In those days, Mumbai's 2-kilometre Opera House to Grant Road stretch was crammed with a dozen movie-halls, and it was not unusual to find the best of them concurrently running Khanna's movies to crammed houses for 25 or more weeks. Come out of the theatres and enter a café or switch on the radio at home and both would be full of the timeless and boundless array of chartbusters the man inspired music directors to create. It is a moot point whether Khanna catapulted Kishore Kumar to the top as a singer or the other way round, but Khanna, undoubtedly, was one of the focal points of the healthy but royal battle that raged between composers each vying to give him the best, and clearly the four composers who worked with him the most - S.D.Burman, Kalyanji-Anandji, R.D.Burman and Laxmikant-Pyarelal - had the edge over their competitors.
Khanna's commercial downfall came as swiftly as a thunderbolt. Trends changed, Rishi Kapoor became the new romantic heartthrob, action took centerstage and the superstar's mannerisms lost their fresh magic. But even more than that was Rajesh Khanna's own contribution: his increasing lack of professionalism, his manipulation with scripts that had male co-stars fuming and ganging up in the fast-emerging multi-star film trend, his hangers-on that put off self-respecting associates and his alleged starry tantrums. Last but but not the least, his traumatic relationship and final split with wife Dimple even after the birth of his two daughters Twinkle and Rinke was not exactly the stuff past icons of love should be about.
Much water has flown since under the Khanna bridge. As a star he continued doling out the occasional hit (Chhaila Babu, Amar Deep, Thodi Si Bewafaii, Dhanwan, Avtaar, Souten, Maqsad, Amrit) all the way to the '80s, and as always never shirked from experiment. If his peak saw him take up Khamoshi, Anand, Amar Prem, Aap Ki Kasam and Aakraman in offbeat or gray roles, he daringly played a psychopath in Red Rose, a philanderer in Dhanwan and a politician in Aaj Ka MLA Ram Avtar even later.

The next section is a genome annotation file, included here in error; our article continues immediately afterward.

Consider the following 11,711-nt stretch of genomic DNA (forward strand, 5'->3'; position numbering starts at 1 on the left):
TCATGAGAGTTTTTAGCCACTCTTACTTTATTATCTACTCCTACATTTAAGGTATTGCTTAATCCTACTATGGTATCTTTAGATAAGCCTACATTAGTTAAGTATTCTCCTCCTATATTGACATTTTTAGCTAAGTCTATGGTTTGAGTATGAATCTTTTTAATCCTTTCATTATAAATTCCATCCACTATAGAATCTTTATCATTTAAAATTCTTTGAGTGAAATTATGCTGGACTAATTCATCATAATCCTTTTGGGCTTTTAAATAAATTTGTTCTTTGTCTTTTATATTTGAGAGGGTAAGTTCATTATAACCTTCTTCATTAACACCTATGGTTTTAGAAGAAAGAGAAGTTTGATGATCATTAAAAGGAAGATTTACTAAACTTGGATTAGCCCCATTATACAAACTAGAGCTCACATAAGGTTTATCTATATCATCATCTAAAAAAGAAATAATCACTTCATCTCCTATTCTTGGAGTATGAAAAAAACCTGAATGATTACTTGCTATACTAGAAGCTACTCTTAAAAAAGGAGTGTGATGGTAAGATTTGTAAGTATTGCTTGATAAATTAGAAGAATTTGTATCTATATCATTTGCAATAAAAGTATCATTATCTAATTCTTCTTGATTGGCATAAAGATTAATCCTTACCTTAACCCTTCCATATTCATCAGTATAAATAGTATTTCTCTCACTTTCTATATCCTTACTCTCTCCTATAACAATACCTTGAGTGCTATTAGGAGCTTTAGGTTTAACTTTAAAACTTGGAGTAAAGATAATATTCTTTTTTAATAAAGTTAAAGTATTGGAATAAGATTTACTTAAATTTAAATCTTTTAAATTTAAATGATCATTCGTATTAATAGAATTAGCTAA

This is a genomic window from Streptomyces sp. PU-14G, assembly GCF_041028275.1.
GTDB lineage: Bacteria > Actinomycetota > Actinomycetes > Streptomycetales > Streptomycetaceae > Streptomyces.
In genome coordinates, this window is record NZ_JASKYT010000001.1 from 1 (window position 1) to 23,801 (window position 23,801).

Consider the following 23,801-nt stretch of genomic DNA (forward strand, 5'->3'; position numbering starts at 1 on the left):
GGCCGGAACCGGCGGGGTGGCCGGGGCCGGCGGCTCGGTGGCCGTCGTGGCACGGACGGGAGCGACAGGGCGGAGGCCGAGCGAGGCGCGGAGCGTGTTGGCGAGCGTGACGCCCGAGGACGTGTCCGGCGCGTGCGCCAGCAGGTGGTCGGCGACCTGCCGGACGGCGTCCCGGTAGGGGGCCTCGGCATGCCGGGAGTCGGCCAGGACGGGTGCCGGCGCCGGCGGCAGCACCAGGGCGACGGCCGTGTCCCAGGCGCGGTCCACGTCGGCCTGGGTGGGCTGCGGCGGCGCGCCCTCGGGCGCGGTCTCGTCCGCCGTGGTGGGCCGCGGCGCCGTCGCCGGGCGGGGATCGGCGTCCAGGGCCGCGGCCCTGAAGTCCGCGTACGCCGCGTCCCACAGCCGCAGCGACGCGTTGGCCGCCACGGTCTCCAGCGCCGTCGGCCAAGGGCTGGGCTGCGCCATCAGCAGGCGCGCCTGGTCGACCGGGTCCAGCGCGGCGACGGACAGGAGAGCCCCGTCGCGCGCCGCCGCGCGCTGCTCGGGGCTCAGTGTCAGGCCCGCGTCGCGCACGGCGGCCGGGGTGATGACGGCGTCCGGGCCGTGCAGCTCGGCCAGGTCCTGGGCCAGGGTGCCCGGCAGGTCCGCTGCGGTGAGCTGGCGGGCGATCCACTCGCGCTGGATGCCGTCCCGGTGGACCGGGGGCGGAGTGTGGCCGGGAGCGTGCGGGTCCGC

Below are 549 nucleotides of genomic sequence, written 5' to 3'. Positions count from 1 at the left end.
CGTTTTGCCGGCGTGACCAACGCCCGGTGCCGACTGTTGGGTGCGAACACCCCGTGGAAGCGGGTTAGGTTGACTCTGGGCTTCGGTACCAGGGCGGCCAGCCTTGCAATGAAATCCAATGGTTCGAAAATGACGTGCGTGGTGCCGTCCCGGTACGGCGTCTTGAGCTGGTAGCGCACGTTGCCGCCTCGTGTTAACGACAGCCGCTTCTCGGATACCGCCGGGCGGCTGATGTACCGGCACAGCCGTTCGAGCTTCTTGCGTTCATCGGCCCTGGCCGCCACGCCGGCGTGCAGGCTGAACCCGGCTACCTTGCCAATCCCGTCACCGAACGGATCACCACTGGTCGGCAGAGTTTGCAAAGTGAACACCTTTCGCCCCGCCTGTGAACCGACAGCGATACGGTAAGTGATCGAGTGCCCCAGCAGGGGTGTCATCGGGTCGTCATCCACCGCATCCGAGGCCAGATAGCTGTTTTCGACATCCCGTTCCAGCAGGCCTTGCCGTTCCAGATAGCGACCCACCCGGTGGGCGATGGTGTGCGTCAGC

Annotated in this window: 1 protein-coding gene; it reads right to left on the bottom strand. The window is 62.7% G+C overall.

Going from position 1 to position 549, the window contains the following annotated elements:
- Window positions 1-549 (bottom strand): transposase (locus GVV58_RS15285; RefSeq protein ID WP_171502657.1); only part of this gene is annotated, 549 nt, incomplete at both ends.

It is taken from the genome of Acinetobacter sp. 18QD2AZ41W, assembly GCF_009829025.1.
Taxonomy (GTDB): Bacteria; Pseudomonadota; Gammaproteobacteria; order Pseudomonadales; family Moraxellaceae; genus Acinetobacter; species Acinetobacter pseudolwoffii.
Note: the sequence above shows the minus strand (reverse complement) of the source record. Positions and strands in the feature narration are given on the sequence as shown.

But the magic had waned even if the larger-than-life charisma had not. A political career took off uneventfully and he turned producer officially with two films that went nowhere. Khanna tried his hands playing screen father to Akshaye Khanna (Aa Ab Laut Chalen) and Tusshar Kapoor (Mujhe Kucch Kehna Hai), made friends with his wife and others he had antagonised, and even tried acting in a tele-film and in a soap or two. When he received the Golden Actor recognition from the Phalke Academy some weeks ago, with rare candour, he admitted to the mistakes he had made in the first heady flush of stardom.
But perhaps like his unprecedented innings, that too was all pre-ordained. And Rajesh Khanna is not so much about the wrongs he did but about his awesome achievements that form a historic chapter in Indian cinema.
Kings decide history, Gods write it. And Khanna wrote the last chapter of the era of innocence in Hindi films.
‘We were a lucky pair!’
"Rajesh Khanna was a star who made a lot of difference to my career. In seven years from Do Raaste to Prem Kahani we starred in eight major hits but no flops! Show me a single lead pair with this record - even Shah Rukh Khan and Kajol have done only five hits. Interestingly, the two films in which we did only cameos - my Raja Rani and his Aaina - were the only ones that flopped!
"Yes, we were considered a very lucky pair. Rajesh Khanna was a good and very professional co-star but not very outgoing. He was always very reserved and had few friends. He would usually report late on the sets, but he would never leave without completing his work.
"We were neighbours too, so we would often meet, but he would still be introverted, unlike me. Today, he has changed completely. I have quit films and we are two people happy in our own worlds. We last met more than two years ago, when my daughter Natasha got married to Zayed Khan. He came for some of the wedding functions and I think that it was very nice of him to do so.